Intense Pulsed Light (IPL) treatment for dry eye can be done by your Ophthlamologist and may improve your dry eye. The light therapy from IPL helps to improve the health of your eyelid margins and the function of your meibomian glands. These glands are the oil-producing glands that contribute to a layer of your tear film. This oil layer prevents the evaporation of your tears and thus improves your dry eye. A condition called blepharitis is the result of meibomian gland dysfunction and these patients can have both dry eye and styes.
How Does IPL Work For Dry Eyes?
Intense Pulsed Light can help many people with dry eye disease. The light acts like a warm compress. The IPL therapy session will help to liquify oily secretions from your meibomian glands. When these glands become unclogged, they function better and improve dry eye. During a session of IPL, the light will be applied to the eyelid skin. In addition to melting the oil and allowing the glands to unclog, there is also a theory that the light reduces inflammatory mediators and bacterial overgrowth.
IPL Dry Eye Treatment Side Effects And Risks
IPL is not a brand new technology. It has been around for several years and has been used by Dermatologists to treat rosacea. The dry eye protocol for using this laser was developed in the early 2000s and has been gaining popularity ever since. While it is usually well tolerated, there are some side effects that patients should be aware of when it comes to IPL.
In a study on 91 patients with dry eye symptoms published by Toyos, et al, it was found that 93% of patients had improvement in dry eye symptoms after treatment with Intense Pulsed Light. Thirteen percent of all patients reported adverse events. These adverse events were mainly localized redness and swelling. In this study, there were no other significant adverse events.
There is also a small risk of depigmentation with IPL in patients with Fitzgerald skin type four or below. This is because darker skin has a higher risk of depigmentation from IPL.
The studies were done on patients 22 years or older, and thus it is not recommended for patients who are younger than this.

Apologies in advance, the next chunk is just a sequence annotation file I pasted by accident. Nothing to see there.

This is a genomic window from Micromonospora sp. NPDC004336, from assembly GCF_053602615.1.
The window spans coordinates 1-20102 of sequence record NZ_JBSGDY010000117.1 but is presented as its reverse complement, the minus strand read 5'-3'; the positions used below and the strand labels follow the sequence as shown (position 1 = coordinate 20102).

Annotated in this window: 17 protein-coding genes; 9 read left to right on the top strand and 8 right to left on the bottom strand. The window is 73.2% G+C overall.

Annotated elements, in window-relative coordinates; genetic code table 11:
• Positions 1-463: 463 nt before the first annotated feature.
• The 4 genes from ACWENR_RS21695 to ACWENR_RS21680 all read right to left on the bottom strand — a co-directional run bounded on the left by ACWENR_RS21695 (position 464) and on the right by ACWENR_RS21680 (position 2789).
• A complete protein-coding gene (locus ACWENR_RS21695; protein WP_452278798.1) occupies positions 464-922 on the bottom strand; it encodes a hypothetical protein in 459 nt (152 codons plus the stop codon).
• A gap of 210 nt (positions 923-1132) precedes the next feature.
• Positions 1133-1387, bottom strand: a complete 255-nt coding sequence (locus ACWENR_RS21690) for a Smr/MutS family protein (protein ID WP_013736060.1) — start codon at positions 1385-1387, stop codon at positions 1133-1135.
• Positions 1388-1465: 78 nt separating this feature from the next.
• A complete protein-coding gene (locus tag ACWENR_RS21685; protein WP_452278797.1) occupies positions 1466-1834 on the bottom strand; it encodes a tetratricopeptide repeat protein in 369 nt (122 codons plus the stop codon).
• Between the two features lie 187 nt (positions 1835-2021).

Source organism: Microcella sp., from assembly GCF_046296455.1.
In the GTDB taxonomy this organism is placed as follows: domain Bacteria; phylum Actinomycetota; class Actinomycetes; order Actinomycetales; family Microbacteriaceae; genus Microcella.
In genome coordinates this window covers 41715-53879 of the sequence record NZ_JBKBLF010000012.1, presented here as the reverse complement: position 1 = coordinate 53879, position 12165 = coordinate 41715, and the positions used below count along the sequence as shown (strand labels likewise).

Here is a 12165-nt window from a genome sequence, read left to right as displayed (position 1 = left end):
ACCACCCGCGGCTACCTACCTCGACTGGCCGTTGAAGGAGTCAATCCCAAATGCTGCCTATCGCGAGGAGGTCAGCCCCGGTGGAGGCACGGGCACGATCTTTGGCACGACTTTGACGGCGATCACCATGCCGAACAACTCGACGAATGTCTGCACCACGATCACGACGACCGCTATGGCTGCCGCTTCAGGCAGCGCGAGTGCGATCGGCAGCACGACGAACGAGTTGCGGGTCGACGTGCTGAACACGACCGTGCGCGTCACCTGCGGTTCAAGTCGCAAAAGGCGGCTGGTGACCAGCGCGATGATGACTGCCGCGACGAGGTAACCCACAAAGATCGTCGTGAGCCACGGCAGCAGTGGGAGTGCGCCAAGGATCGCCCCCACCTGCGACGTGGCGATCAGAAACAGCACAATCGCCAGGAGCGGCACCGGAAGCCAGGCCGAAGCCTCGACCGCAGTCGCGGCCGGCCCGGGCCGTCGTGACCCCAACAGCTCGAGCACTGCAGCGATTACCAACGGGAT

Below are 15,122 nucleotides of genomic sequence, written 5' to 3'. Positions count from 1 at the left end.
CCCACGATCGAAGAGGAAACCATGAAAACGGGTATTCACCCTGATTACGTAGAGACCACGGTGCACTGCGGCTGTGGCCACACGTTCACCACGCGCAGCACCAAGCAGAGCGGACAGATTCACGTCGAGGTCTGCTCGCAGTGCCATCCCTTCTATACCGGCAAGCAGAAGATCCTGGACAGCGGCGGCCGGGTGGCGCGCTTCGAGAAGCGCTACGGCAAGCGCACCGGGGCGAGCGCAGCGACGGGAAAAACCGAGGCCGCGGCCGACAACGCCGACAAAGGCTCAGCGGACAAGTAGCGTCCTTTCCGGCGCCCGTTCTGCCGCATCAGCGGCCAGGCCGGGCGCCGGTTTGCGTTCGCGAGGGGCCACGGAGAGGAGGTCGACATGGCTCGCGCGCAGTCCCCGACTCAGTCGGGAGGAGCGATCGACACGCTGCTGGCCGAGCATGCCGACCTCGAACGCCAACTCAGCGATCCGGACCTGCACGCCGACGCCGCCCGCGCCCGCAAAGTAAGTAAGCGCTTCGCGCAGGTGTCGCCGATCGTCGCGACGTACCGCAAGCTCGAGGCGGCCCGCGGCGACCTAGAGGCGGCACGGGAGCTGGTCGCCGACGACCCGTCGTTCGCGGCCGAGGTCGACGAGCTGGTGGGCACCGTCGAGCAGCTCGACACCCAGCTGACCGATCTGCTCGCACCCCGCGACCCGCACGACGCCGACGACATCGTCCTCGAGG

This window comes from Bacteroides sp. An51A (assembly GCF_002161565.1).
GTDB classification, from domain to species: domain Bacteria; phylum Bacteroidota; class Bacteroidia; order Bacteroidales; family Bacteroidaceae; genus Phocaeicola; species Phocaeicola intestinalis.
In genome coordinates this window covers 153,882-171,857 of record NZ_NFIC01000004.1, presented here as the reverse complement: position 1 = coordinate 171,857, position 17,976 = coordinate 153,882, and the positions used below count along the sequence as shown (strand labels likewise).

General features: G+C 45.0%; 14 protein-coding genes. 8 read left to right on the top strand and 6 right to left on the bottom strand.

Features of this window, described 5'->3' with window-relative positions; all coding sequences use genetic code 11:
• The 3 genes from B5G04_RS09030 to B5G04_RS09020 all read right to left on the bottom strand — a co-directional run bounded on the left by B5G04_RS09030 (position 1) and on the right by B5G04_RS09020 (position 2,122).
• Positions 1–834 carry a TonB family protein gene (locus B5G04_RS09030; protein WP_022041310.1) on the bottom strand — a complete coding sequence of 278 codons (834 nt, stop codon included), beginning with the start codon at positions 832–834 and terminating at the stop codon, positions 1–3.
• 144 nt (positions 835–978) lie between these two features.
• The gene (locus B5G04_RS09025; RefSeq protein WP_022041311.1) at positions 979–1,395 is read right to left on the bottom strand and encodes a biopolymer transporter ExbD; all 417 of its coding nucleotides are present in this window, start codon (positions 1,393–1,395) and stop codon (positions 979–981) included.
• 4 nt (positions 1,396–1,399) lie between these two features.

The complete list of potential side effects from IPL include pain or discomfort, damage to natural skin texture, change of pigmentation in the skin, scarring of the skin, excessive edema, fragile skin, bruising, burning of the skin, pruritus and xerosis. These are not common, but they are in the list of possible side effects. Talk to your ophthalmologist before your treatment if you have any concerns.
IPL Benefits For Dry Eye
One of the biggest benefits is that with IPL, the actual function of your eyelids is being improved. This could mean having to take fewer artificial tears or even prescription medication for your dry eye disease over time. It can also cosmetically improve the appearance of your eyelids especially if you have puffy eyelids from clogged eyelids glands. Most ophthalmologists will recommend that you continue your normal dry eye regimen as well including artificial tears and warm compresses to ensure that your glands stay open and your eyes remain hydrated.
How Many IPL Sessions Do I Need For Dry Eye Treatment?
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Most ophthalmologists recommend patients have 5 treatments. Some may do as few as 4 sessions, and others may recommend 6 sessions. These treatments are usually scheduled about one month apart. Patients may have some mild redness in the skin after a treatment session, but this should go away in a few hours.
IPL Dry Eye Treatment Side Effects: Take Home Points
The major side effects of IPL treatment for dry eye disease are local changes in the skin and surrounding tissue.
Suwal A, Hao JL, Zhou DD, Liu XF, Suwal R, Lu CW. Use of Intense Pulsed Light to Mitigate Meibomian Gland Dysfunction for Dry Eye Disease. Int J Med Sci. 2020 Jun 1;17(10):1385-1392. doi: 10.7150/ijms.44288. PMID: 32624695; PMCID: PMC7330664.
O’Neil EC, Henderson M, Massaro-Giordano M, Bunya VY. Advances in dry eye disease treatment. Curr Opin Ophthalmol. 2019 May;30(3):166-178. doi: 10.1097/ICU.0000000000000569. PMID: 30883442; PMCID: PMC6986373.
Toyos R, McGill W, Briscoe D. Intense pulsed light treatment for dry eye disease due to meibomian gland dysfunction; a 3-year retrospective study. Photomed Laser Surg. 2015 Jan;33(1):41-6. doi: 10.1089/pho.2014.3819. PMID: 25594770; PMCID: PMC4298157.